There’s a good list of references at the end!
Often, when I’m working locally I like to bounce right over to a GitHub repository url to check something. I ended up writing a bit of code to make this easier. While I was at it, I decided it would be nice to have the same thing for Travis URLs. So, I’ve released this as part of Git::Helpers.
I have checked like a dozen explanations for Python Decorators. Some of them are good. But this Stack Overflow answer just beats them all. Such an awesome answer. It is a bit long as it has built the theory step by step.
Saw this video the other day that, for the first time, explained how quaternions work in a way that I understood. Highly recommended, as I know that for a lot of people they’re a magical black box.
When writing perl modules, more often than not a few dependencies creep in … which makes it a wee bit awkward when developing the module, because I then have to somehow install these dependencies, and I would rather not get them all over the place but neatly in the module directory so that I have at least a semblance of a stable development environment.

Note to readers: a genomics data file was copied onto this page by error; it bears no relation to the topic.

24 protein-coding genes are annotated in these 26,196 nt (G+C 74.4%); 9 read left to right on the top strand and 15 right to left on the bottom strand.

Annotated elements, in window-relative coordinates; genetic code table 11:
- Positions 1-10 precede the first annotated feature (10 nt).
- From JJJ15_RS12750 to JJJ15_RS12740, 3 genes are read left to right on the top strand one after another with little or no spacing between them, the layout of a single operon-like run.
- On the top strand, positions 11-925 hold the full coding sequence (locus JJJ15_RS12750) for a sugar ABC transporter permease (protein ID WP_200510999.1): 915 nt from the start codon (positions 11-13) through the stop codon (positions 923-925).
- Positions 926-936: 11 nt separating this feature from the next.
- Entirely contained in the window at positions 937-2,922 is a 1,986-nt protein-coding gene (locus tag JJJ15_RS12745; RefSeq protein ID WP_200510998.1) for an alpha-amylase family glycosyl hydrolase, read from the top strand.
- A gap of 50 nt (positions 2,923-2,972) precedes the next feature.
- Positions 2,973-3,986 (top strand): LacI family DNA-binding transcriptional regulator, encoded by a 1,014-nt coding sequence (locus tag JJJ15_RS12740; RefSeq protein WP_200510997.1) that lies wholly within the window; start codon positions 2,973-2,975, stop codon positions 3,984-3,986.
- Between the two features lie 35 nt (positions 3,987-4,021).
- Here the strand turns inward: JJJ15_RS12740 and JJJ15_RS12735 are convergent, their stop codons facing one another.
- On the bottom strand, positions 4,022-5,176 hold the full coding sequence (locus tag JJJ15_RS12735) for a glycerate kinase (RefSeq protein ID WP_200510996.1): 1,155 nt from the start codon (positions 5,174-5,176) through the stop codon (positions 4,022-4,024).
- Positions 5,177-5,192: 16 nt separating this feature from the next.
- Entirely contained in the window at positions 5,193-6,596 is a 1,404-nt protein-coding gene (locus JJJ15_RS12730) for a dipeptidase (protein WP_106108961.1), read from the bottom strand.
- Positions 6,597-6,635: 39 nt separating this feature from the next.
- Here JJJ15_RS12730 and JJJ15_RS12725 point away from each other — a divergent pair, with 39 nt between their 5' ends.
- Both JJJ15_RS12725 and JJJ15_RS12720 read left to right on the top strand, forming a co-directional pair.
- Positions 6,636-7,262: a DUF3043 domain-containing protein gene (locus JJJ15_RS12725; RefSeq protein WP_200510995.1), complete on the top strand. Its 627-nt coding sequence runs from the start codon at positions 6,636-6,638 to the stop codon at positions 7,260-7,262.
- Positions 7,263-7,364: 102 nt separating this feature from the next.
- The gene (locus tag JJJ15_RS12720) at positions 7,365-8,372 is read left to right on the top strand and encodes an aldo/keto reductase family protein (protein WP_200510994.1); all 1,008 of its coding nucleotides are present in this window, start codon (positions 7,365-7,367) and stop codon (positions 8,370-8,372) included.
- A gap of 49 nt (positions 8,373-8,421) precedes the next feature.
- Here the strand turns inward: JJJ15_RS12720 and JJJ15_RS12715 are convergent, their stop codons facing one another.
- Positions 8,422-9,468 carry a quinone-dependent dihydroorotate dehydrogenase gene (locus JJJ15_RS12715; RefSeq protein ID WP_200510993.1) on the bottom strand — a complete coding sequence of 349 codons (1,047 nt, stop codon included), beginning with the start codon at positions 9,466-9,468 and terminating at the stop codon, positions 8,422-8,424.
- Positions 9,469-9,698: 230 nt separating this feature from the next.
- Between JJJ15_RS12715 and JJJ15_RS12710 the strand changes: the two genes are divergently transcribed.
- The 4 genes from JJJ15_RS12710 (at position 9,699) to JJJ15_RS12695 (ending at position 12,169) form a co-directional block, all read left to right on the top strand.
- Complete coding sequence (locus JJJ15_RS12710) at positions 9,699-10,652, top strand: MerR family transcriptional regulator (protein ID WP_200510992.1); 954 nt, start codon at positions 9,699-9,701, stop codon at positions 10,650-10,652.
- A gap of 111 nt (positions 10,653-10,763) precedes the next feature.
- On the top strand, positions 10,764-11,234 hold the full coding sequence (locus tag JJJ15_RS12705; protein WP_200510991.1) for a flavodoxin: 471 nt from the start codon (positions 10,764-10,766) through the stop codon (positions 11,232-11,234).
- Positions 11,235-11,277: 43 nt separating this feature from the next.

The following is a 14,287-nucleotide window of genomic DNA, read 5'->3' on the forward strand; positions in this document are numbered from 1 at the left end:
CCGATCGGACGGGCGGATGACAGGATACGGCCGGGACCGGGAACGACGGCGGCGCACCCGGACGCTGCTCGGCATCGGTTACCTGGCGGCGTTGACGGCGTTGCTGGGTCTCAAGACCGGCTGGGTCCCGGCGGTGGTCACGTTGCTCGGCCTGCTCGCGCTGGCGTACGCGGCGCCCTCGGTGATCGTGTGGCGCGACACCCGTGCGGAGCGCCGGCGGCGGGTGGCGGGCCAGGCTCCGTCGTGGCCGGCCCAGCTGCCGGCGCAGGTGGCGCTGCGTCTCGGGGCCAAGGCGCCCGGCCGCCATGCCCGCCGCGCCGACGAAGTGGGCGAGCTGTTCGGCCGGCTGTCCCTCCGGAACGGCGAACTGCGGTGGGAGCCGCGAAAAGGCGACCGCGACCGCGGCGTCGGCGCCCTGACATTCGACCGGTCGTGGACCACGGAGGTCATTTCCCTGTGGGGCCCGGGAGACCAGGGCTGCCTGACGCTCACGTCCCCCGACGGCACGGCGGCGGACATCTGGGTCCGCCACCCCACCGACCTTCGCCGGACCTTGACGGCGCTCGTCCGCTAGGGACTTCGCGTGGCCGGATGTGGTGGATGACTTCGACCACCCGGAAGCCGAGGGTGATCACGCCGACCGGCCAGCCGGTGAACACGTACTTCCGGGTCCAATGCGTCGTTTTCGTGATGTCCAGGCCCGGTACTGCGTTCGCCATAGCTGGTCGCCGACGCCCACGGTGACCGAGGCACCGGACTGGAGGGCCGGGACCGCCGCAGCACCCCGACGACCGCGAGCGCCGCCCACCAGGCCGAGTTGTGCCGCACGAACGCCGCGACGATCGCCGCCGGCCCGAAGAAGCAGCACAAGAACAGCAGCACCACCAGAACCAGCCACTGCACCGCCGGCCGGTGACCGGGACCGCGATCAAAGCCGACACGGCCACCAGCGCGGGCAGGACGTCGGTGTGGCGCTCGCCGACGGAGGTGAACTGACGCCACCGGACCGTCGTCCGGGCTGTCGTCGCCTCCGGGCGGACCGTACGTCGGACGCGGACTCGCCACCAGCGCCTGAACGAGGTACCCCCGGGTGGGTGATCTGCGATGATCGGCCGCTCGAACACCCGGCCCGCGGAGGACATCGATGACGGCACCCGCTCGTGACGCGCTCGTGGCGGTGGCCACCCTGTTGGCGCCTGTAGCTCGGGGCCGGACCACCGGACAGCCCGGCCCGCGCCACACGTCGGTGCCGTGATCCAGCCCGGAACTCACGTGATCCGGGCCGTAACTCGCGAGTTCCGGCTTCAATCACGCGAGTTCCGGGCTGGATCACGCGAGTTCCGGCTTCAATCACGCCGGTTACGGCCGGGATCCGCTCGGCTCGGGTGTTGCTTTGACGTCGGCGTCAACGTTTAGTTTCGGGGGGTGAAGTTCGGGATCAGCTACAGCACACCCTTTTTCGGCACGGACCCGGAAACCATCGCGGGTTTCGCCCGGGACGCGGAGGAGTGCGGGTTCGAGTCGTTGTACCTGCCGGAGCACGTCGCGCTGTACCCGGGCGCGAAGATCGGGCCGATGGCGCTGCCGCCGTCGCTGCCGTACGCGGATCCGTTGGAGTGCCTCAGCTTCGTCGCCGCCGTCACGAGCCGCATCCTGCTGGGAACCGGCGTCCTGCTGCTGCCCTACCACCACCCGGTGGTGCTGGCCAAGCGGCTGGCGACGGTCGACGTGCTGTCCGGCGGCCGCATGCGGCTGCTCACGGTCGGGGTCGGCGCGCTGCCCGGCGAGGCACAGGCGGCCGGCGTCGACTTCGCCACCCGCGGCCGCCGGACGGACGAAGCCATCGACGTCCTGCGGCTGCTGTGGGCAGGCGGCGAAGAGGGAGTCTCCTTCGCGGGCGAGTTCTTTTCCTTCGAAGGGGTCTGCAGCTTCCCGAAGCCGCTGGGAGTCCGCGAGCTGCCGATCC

So here goes my solution: A little postamble method for my Makefile.PL.
We recently came across Pegex and found it to be an interesting module for parsing text data. Instead of using regular expressions directly, the user can write a grammar for the data to be parsed. The data can be automatically converted to a native Perl object or, if the user desires, it’s possible to use actions to handle the grammar while parsing using a Pegex::Receiver class.
I was reviewing my emacs dot files organization, which at the moment I did it served me well, but I want to know if there are any other better ways to organize your dot files.
Mine just loads a bunch of .el files stored in the inits/ directory in the order the prefixed number in file name states. It also uses use-package to better management.